Map# 1: Here is a snapshot of the Village of New Paltz NY near the State University of New York campus, via the USPS EDDM Tool after typing in the “12561” ZIP Code. The blue “X” was added by us to show you the approximate location of the lost or stolen bike. No routes have been selected yet.
Map# 2: We selected two (2) city carrier routes here: C001 and C004 (City Route# 1 and City Route# 4) which, for residential only destinations, tallied to an approximate 1,275 count.
For reasons of proximity to the lost/stolen item, concentration of student housing and affordability, we didn’t expand further.
Note that the USPS postage alone here will be around $250… not cheap.
The cost might be negligible for the return of a cherished pet, but if you are trying to recover a lost or stolen bike, kayak, chainsaw, lawn mower, etc., you need to start calculating the final viability of putting such funds towards a Craigslist, eBay or Facebook Marketplace purchase of a similar item.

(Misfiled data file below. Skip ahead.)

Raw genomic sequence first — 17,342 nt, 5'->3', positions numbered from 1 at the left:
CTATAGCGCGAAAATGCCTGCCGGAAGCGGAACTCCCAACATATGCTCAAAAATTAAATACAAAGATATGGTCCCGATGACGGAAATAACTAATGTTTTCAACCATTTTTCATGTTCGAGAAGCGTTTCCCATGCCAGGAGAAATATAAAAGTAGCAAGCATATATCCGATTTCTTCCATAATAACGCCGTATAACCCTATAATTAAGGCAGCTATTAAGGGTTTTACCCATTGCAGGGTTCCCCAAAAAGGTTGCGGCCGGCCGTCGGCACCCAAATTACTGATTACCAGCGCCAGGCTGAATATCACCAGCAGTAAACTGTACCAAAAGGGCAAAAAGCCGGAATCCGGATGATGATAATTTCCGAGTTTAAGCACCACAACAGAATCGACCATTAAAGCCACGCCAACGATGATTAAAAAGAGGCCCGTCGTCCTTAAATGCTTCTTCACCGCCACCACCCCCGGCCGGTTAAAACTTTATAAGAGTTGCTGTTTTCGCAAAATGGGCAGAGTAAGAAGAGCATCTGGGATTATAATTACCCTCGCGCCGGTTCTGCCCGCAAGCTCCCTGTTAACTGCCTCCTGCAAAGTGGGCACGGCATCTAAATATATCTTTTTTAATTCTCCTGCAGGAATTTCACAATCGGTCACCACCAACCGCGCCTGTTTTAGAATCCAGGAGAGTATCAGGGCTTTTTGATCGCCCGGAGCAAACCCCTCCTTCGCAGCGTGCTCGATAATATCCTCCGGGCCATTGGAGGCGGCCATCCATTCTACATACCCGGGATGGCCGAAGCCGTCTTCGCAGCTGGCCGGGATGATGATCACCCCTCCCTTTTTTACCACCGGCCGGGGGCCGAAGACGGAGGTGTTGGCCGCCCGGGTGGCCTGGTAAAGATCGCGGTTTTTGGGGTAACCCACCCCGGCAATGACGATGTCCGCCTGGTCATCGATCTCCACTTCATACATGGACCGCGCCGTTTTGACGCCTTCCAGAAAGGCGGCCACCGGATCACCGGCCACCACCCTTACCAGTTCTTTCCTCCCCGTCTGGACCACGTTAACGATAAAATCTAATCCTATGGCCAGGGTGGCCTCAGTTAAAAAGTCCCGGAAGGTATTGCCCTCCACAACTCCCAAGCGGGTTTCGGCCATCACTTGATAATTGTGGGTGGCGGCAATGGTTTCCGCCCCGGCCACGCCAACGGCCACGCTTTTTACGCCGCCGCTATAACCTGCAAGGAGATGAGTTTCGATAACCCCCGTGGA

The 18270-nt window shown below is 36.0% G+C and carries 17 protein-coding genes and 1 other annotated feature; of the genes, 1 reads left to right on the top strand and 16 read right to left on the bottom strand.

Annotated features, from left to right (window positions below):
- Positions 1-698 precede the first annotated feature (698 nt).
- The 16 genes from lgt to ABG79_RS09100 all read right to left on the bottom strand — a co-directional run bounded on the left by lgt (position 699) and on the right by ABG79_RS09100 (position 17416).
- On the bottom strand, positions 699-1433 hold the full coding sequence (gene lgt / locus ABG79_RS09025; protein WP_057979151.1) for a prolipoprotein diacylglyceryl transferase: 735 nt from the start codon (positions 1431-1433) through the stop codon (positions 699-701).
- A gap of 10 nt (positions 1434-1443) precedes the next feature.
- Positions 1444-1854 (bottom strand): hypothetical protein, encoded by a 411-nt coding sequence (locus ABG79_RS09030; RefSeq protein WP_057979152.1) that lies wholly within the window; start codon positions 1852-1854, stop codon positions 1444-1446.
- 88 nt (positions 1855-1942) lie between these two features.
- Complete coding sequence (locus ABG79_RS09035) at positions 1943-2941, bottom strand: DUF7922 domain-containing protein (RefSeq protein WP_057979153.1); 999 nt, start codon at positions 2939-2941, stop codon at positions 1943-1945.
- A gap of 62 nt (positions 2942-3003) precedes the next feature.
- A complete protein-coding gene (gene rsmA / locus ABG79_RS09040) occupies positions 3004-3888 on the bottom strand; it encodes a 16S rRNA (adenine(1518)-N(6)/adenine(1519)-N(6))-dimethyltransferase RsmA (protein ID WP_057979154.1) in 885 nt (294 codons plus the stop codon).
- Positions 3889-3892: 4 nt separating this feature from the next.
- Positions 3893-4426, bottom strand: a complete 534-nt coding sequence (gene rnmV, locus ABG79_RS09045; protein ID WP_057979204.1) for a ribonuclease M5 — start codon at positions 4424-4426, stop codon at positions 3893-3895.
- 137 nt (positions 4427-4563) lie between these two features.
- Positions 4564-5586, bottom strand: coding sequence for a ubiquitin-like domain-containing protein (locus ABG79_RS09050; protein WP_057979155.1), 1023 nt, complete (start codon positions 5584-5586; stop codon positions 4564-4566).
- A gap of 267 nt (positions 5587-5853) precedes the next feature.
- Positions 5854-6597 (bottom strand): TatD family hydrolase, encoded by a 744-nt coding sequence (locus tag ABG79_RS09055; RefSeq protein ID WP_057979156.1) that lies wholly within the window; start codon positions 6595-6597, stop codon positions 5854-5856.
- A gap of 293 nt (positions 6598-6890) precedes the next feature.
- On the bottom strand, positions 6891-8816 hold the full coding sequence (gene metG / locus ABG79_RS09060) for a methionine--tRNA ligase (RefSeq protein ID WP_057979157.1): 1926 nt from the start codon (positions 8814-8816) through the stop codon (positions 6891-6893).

Step 5: Print Your Card.
You can print your qualifying 4 ¼” x 11” EDDM mailpiece card yourself as long as you have designed it correctly, used cardstock and cut it exactly to size.
These essential requirements along with the importance of timing, should once again have you reflect on whether a professional printer or mailer ought to be involved.
But as long as your home printer can handle the volume and cardstock (and ink – you will be using a lot of ink or toner here), you should be able to do this yourself – just be sure that your home printer can handle 8 ½” x 11” cardstock sheets and that you have a paper trimmer which can reliably card these cards into exact 4 ¼” x 11” sizes.